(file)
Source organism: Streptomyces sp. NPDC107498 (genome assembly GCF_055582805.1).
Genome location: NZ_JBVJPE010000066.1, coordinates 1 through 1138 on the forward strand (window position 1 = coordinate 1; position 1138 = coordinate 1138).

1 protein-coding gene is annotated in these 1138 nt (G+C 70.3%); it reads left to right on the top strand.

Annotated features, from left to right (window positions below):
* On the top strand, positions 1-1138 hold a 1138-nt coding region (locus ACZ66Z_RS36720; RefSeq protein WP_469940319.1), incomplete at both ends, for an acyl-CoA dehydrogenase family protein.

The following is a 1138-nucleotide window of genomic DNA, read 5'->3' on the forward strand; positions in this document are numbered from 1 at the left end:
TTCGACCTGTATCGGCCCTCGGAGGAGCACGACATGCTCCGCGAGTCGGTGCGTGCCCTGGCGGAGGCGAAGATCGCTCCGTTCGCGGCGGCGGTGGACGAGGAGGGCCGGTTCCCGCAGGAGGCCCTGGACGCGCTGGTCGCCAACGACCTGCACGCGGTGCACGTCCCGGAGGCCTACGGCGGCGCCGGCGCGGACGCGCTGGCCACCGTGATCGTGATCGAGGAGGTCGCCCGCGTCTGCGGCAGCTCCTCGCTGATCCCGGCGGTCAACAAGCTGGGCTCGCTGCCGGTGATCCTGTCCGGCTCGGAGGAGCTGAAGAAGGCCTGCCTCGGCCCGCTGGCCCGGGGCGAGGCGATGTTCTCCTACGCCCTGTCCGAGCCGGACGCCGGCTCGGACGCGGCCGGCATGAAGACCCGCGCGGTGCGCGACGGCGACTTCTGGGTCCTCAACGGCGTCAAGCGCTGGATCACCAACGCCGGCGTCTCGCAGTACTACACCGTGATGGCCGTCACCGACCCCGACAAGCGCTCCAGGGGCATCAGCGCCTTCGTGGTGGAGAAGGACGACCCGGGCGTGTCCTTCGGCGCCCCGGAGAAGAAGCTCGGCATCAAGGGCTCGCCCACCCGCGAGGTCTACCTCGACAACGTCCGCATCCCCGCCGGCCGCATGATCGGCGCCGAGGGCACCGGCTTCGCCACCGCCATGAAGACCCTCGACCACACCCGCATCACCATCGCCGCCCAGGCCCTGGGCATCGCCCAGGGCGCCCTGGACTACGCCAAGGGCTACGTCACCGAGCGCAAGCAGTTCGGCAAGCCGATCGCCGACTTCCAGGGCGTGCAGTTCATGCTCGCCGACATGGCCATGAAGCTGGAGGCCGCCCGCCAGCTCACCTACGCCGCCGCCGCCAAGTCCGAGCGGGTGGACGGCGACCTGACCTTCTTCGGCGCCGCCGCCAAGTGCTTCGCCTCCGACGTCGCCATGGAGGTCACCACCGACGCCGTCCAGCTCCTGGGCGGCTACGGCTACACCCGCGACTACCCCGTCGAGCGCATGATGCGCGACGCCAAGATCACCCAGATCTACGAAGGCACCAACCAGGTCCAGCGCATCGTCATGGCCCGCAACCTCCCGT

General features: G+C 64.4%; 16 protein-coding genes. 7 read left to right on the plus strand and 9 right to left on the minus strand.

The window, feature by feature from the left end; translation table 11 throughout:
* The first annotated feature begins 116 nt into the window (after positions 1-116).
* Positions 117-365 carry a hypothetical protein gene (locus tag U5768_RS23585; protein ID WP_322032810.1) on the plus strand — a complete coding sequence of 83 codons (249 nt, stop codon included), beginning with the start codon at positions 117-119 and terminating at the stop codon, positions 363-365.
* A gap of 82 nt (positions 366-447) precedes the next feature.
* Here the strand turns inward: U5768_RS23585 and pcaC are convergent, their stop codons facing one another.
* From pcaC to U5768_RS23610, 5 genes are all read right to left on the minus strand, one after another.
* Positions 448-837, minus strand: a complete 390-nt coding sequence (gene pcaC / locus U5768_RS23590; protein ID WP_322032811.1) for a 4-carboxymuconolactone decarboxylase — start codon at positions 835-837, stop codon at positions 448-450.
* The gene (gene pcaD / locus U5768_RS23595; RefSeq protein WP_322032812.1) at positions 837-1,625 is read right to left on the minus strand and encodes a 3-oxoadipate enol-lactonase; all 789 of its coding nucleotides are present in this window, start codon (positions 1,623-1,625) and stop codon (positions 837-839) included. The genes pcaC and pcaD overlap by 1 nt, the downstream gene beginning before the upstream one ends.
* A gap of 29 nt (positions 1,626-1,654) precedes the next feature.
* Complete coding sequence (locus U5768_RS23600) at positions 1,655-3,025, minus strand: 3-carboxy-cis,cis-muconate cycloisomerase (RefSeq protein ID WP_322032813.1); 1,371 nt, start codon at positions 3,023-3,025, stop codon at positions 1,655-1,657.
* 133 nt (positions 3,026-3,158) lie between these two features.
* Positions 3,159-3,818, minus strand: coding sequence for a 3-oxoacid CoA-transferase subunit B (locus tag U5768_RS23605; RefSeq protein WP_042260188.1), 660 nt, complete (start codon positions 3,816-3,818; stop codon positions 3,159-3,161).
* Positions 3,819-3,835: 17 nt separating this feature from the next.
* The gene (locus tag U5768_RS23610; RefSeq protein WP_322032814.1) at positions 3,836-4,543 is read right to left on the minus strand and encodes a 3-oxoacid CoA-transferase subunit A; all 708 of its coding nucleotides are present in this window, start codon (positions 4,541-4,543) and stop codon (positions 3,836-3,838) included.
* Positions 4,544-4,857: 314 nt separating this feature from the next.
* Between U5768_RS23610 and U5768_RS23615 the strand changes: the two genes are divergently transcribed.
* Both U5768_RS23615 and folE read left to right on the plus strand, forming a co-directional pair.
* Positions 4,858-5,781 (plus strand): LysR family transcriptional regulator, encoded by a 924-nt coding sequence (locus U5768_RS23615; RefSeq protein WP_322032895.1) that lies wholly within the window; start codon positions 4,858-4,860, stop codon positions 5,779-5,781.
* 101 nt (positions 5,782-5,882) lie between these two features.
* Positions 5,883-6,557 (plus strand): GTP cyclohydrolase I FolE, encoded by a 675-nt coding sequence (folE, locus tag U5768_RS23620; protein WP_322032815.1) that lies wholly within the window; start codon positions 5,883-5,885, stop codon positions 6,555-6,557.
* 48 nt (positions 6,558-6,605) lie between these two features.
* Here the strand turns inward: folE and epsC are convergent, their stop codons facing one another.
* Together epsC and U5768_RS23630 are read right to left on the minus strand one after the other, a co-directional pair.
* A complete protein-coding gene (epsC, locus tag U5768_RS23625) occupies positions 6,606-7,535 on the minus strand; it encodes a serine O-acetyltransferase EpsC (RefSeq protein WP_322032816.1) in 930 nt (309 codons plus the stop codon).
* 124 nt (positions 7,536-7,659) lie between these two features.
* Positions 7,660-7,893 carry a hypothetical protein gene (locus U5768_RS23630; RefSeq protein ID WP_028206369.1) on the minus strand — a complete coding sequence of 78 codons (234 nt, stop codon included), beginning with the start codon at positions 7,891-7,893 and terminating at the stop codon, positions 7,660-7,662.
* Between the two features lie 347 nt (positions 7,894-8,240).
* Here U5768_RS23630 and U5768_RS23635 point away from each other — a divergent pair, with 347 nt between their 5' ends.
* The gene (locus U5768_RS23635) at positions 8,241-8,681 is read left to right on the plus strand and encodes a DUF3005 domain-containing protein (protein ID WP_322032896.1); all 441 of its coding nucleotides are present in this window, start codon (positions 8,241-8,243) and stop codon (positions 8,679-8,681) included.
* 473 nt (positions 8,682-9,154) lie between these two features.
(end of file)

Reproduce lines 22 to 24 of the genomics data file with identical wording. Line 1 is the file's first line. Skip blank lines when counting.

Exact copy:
* The gene (locus tag U5768_RS23610; RefSeq protein WP_322032814.1) at positions 3,836-4,543 is read right to left on the minus strand and encodes a 3-oxoacid CoA-transferase subunit A; all 708 of its coding nucleotides are present in this window, start codon (positions 4,541-4,543) and stop codon (positions 3,836-3,838) included.
* Positions 4,544-4,857: 314 nt separating this feature from the next.
* Between U5768_RS23610 and U5768_RS23615 the strand changes: the two genes are divergently transcribed.